By Buck Davidson Ho-hum, another day in the Gulf of Mexico catching snook, trout and redfish. As you speed toward your favorite spot, though, your guide suddenly slows the boat to an idle beside a buoy marking the entrance to the channel. As you peer into the water, you can make out several large, dark shapes circling just beneath the surface. You turn to ask what they might be, but your guide is already tossing a baited hook toward the lurking fish. Ten seconds later, you are watching line disappear from the reel as something very large and very fast steams away from the boat. Snook fishing is postponed for an hour or so before a 50 pound cobia is brought to the gaff. Such is a typical encounter with the inshore species predominant in Suncoast waters during the summer months. Cobia favor structure of some sorts, be it a channel marker, buoy or even a piece of floating debris. They lurk around these objects, waiting for shrimp, crabs and small fishes to wander within reach. It is rare to find cobia that are not hungry, and knowledgeable guides give at least a quick look around any type of structure they may happen to pass. If you should find cobia during your fishing trip, nearly any live bait will entice a strike, but be forewarned – a large cobia can give you a long, hard fight and will likely leave you with several aching muscles. Cobia are excellent eating, but if you plan to invite one home for dinner, know the rules: The bag limit changes occasionally, so be sure to check the size and bag limits before you go fishing (click here). So don’t forget – check those channel markers and buoys, ’cause you just neeeeveeerrr know. Get out and catch ’em, keep what you can use, release the rest and above all, save some for me. See you on the water. Buck
Here is a recipe that was sent to me by Paul Phillips with www.fintastic.com who said that I could use it. It truly is a great tasting recipe! This does a 15 pound Salmon, 10 pound Channel Bass(Redfish), a couple of Bass or Walleye, 15 pound Musky/Pike, 20 pound Red Snapper, etc. Put the following on low heat and let simmer for 30 or so minutes: 1 pound of BUTTER 1 med. onion diced 3-6 cloves of crushed Garlic Salt & Pepper (Tony Chachere’s Creole Seasoning is best) Tabasco to taste ( put in a minimum of 6 drops ) this is important and you will never know that it is there but you will know if it isn’t 4-6 squirts of Lea & Perrins juice of 2 or 3 lemons ( I usually slice one and add it also ) Get out the ol’ mixing bowl—put in the following: 2 Green Peppers diced 4 stalks of Celery chopped 3 cans of drained cocktail shrimp ( the real small ones ) 3 cans of drained crab meat—yep the real stuff not the imitation More Tabasco ( 6 drop minimum ) More Lea & Perrins another 4 to 6 squirts Salt & Pepper – Heavy pepper, light salt ( the crab & shrimp both have salt ) 3 cloves of crushed Garlic 1 large Onion diced One ¼ pound tube of saltine crackers crushed or about a half a loaf of shredded bread Pour in about half the lemon butter mix Work the mixture until it is fairly uniform Thin slice 1 lemon and 1 small onion Place half the lemon and onion on a large double layer of heavy duty aluminum foil, place the fish on top, stuff the body cavity with the mix, put the rest of the lemon and onion on top the fish. Form the foil into a tray, pour on the lemon butter mix, then try to seal it up. Place on BBQ, close lid, about 10 to 15 minutes a side ( less for smaller fish ), open topside of foil for last ten minutes to add a little smoke taste. Wrap the smaller fish individually. Fish should be firm but flake to a fork once the skin is pulled back. You can test it when you open it up for the smoke part.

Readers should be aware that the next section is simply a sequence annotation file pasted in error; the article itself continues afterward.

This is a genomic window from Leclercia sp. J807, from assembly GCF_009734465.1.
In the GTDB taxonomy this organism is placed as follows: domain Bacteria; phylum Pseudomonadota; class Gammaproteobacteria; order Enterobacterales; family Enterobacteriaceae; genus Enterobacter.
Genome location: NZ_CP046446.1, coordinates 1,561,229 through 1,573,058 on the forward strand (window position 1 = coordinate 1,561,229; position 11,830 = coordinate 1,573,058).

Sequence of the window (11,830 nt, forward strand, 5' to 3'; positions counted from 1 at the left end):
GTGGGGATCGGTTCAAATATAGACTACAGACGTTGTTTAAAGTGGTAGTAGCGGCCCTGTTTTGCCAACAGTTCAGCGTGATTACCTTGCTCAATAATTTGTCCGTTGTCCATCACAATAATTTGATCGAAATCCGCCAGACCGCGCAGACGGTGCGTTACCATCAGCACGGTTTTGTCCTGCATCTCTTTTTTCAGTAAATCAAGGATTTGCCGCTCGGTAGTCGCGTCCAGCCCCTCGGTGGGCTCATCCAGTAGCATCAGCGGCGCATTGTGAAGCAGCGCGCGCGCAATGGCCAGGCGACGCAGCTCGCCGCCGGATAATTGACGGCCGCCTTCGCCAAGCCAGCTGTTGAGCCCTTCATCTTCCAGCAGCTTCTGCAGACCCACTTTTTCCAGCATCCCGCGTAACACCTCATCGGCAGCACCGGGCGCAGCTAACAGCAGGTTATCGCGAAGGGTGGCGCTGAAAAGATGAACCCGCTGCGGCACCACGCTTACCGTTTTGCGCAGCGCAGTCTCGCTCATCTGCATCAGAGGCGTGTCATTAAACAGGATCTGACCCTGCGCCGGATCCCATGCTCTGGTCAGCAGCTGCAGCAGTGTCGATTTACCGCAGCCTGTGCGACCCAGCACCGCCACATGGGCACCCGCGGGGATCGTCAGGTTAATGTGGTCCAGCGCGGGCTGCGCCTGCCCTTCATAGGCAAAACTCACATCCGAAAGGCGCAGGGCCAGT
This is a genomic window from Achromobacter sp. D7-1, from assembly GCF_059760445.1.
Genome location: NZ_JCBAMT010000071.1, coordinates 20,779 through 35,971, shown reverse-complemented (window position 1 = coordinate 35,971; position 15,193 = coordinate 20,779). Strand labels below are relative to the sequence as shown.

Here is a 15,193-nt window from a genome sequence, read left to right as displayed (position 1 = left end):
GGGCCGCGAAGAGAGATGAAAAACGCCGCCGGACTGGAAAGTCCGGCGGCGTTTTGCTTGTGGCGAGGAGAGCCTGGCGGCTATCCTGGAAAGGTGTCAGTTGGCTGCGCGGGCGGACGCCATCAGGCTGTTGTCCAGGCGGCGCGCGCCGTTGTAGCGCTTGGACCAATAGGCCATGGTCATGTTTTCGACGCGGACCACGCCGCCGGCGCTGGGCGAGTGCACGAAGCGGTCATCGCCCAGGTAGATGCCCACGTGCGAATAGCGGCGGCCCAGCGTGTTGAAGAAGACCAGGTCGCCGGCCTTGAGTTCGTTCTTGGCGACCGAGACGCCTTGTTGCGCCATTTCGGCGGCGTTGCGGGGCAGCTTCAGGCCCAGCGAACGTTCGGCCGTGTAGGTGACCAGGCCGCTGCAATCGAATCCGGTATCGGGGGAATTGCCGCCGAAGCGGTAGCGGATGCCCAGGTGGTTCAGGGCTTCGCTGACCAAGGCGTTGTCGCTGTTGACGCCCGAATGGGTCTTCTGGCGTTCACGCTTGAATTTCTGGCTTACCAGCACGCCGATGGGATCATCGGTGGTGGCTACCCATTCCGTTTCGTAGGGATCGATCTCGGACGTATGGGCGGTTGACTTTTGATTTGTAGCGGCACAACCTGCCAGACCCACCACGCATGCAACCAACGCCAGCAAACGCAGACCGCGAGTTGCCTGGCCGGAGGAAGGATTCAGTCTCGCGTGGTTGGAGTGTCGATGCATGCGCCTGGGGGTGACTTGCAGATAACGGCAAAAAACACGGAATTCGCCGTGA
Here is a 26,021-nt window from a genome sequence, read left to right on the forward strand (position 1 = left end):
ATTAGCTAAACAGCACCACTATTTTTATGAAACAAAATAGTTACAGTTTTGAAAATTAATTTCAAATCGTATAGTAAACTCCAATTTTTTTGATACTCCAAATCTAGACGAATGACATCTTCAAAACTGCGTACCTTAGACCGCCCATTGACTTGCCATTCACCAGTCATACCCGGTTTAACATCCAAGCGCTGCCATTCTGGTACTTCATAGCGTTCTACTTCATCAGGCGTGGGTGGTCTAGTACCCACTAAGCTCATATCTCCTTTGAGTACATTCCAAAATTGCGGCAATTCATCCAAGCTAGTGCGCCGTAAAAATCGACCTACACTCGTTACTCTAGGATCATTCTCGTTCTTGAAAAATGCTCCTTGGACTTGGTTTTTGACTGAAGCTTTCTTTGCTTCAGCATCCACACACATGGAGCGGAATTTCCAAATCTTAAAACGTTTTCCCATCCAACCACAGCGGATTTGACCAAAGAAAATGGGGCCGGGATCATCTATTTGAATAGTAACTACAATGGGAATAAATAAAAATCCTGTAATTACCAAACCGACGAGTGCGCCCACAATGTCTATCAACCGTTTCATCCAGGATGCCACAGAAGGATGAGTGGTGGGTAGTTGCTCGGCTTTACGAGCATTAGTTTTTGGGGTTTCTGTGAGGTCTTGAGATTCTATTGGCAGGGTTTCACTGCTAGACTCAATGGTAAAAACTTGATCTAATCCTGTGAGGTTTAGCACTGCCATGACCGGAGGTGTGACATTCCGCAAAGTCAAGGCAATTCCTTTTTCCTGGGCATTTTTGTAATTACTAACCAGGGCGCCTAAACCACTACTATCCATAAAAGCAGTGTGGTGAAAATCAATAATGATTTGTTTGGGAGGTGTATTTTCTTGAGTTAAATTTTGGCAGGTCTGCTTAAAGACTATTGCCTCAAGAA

Smoked fish spread (always better if someone else makes it and gives it to you), but still one of my favorites, even if I have to make it. Smoked fish spread is really simple. The main ingredient, of course, is smoked fish. I won’t go into how to smoke fish in this recipe but you can do it yourself, take your fish to a local smokehouse, or buy it in your local fish market. The species of fish really doesn’t matter, but usually it will be an oily fish such as mullet, mackerel, kingfish, or for you northerners, salmon or such as that. Smoked salmon is the only cold water smoked fish I know of. Now that you have your smoked fish in hand, flake it up with a fork or your fingers into a bowl of the appropriate size. The rest of the recipe is just like making tuna salad – use your mother’s recipe, or if your mother never made it or wouldn’t tell you how she did it, use my recipe. • Diced onions (very fine) • Diced celery (very fine) • Miracle Whip or Dukes Salad Dressing(or mayonnaise, if you must) • Sweet pickle relish • Diced pimentos (for pretty color) • Tabasco sauce (if you want heat) I also like Tiger Sauce… •Fresh Lemon juice to taste Mix all the ingredients with the fish in the proportions that you like, eat it on your favorite cracker or bread, or make a nice salad plate with tomato and cucumber on lettuce, or just spoon it from the bowl straight to your mouth, but by all means enjoy it. You can add salt and pepper to taste after you have mixed it all together, but usually the smoked fish has enough salt and pepper without adding any more. I want everyone to remember that if you are not going to eat the fish you catch, please handle them carefully and return them to the water quickly. Don’t just catch and kill fish for nothing, they are too valuable as a natural resource to waste any of them at all. Good fishing, tight lines and happy eating, Capt. Charlie